She speaks almost below her breath, as though there were someone in the next room whom she didn't want to overhear her. It is hard to believe that this is the voice directing the stories that tell of sons who murder their mothers, of religious leaders who gouge out their own eyes, of medical students who cannibalize cadavers.
She reminds you of a magician's sleeve, from which a chain of connected handkerchiefs is pulled; it doesn't seem possible (the sleeve is not very wide), but the material keeps coming and coming until it fills the stage. There are many worlds, you realize, belonging to Joyce Carol Oates, beyond the one which you are being permitted to visit.
Winner of the National Book Award for fiction in 1970 for her novel "them," frequent recipient of an 0. Henry Award, a member of the American Academy and Institute of Arts and Letters, Joyce Carol Oates is regarded as one of the nation's preeminent fiction writers. Nevertheless, at age 42, she has not received the popular recognition accorded her equals, largely because in the past she herself has chosen obscurity, refusing interviews and talk-show invitations. In the last 17 years, she has produced 12 novels, 11 collections of short stories, eight volumes of poetry, three books of literaly criticism, one play, and hundreds of book reviews. That is an average of about two books a year, a record of prolificacy that has earned not only the awe but also the suspicion of many critics, who accuse her of "automatic writing." She has always, however, enjoyed a rather rarefied audience, with a group of only about 20,000 faithful buying her books in hardcover.
Now, however, with the publication of "Bellefleur," hopes abound that this state of affairs will change. Unlike her other books, which are fixed in time and place and usually deal with a specific genre group, "Bellefleur" spans six generations of an American family, beginning with one Jean-Pierre Bellefleur who, having been banished from France, builds in 1802 a castle in the valleys of a place that sounds very much like the Adirondacks. It is a Gothic saga, a tableau of the real and the surreal, rich with magic, whimsy, tragedy and humor and just the right number of unforgettable characters (some of whom turn into animals from time to time) to fit the prescription for a commercial success. The heads of her publishers are alive with fantasies that she will become the book publishing world's next queen-for-a-day, with her hefty backlist turning into coffers of gold. Fawcett Books, the paperback house that has issued all of her novels, has apparently decided this might happen; it has put in a floor bid of $200,000 - $50,000 higher than it has ever paid for a Joyce Carol Oates book - for the as yet unscheduled paperback auction of "Bellefleur."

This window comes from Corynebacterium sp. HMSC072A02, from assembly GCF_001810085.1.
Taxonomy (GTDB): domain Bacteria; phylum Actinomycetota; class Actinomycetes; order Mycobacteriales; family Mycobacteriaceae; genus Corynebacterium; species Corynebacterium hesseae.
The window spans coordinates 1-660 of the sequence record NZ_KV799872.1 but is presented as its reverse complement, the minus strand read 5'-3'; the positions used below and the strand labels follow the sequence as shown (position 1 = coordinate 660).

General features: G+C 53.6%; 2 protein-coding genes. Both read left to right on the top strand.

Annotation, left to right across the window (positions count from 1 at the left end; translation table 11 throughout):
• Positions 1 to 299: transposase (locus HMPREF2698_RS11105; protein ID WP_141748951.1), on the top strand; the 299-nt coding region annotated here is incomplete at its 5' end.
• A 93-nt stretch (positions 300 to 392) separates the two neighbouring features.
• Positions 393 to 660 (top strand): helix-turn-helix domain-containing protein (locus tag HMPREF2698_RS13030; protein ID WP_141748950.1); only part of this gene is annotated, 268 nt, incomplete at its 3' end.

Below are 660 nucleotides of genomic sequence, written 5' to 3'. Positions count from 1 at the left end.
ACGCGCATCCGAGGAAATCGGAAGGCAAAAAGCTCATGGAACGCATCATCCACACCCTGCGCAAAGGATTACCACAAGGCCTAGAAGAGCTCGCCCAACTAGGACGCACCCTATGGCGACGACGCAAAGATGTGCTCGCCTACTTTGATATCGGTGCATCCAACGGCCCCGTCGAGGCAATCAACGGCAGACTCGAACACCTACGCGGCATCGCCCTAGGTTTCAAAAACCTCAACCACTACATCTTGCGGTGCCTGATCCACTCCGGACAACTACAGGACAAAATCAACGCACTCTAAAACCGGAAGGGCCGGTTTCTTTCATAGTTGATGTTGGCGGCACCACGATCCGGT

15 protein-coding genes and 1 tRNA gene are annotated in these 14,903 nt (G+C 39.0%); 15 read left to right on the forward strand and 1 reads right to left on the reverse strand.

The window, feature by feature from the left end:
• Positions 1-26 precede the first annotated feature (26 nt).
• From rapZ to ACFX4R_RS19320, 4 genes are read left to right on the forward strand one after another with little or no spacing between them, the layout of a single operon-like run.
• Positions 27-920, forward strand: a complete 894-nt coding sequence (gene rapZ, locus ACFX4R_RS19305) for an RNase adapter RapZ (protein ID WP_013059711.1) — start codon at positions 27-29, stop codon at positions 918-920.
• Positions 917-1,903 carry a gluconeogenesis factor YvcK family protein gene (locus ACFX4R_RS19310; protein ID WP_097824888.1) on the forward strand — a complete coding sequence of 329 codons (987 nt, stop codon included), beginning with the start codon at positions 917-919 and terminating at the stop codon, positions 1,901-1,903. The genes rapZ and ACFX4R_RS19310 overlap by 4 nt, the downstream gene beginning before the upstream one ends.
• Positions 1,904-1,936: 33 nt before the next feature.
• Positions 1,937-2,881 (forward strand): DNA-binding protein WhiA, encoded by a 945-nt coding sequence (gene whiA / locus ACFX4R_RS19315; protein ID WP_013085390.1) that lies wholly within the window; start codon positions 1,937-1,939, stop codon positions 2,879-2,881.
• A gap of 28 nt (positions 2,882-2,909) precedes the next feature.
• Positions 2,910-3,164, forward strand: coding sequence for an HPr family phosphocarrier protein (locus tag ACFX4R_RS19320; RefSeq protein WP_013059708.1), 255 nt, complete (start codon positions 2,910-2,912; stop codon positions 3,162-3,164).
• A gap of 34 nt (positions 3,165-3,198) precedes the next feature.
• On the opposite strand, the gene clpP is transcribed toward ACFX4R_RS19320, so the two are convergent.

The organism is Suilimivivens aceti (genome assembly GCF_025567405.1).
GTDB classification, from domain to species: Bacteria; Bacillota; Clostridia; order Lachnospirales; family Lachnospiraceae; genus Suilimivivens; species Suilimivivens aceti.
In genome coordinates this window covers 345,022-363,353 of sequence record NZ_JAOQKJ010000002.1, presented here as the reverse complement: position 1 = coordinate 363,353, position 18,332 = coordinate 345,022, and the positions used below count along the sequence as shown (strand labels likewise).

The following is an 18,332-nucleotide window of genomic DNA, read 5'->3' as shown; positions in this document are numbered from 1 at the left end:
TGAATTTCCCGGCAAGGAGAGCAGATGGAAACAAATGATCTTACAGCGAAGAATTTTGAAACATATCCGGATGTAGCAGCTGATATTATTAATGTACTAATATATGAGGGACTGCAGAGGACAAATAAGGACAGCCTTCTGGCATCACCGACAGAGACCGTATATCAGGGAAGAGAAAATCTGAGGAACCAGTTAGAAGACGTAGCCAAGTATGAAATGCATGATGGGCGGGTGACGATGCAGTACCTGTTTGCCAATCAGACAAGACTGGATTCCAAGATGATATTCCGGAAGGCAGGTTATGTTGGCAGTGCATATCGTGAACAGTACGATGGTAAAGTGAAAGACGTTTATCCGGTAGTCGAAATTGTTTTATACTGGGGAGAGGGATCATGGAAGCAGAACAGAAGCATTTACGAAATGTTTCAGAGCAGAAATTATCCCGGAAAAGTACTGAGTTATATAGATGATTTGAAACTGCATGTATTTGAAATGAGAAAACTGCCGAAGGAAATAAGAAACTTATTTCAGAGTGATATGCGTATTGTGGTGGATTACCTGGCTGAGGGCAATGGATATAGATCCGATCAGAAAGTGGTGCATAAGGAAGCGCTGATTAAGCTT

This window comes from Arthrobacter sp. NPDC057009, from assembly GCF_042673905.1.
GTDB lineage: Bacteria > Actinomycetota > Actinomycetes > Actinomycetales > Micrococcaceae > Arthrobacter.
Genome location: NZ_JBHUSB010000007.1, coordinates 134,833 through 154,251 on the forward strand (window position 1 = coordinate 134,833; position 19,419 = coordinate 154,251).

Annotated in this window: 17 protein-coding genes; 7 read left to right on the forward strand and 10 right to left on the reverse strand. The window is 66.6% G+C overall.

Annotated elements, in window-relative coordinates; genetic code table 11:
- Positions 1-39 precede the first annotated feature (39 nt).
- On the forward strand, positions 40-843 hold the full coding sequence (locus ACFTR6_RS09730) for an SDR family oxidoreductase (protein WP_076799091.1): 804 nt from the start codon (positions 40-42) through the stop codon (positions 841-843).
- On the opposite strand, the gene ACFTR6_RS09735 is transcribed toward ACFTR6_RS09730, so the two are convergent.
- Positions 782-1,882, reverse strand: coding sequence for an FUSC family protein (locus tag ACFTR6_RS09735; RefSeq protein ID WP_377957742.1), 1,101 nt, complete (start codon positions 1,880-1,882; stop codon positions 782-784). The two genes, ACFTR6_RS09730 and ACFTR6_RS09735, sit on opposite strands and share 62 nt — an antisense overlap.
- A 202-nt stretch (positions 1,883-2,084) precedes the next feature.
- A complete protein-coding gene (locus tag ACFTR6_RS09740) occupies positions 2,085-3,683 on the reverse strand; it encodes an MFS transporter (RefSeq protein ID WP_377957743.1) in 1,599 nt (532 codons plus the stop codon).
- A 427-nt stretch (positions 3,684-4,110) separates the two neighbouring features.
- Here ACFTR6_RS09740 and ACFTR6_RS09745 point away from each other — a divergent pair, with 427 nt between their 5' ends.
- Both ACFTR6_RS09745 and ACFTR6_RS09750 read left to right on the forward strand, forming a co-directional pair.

Their high hopes may be realized. In last Sunday's New York Times Book Review, John Gardner said that "whatever its faults, 'Bellefleur' is simply brilliant," and he called Miss Oates "one of the great writers of our time."
She walked past the front steps, her hair blowing helplessly across her face... Why was everything so raw, so open? It was like walking along the beach, narrowing her eyes slightly against the wind. She felt a certainty, an excitement, that something would happen very shortly, and that her life would begin.
-From "Do With Me What You Will”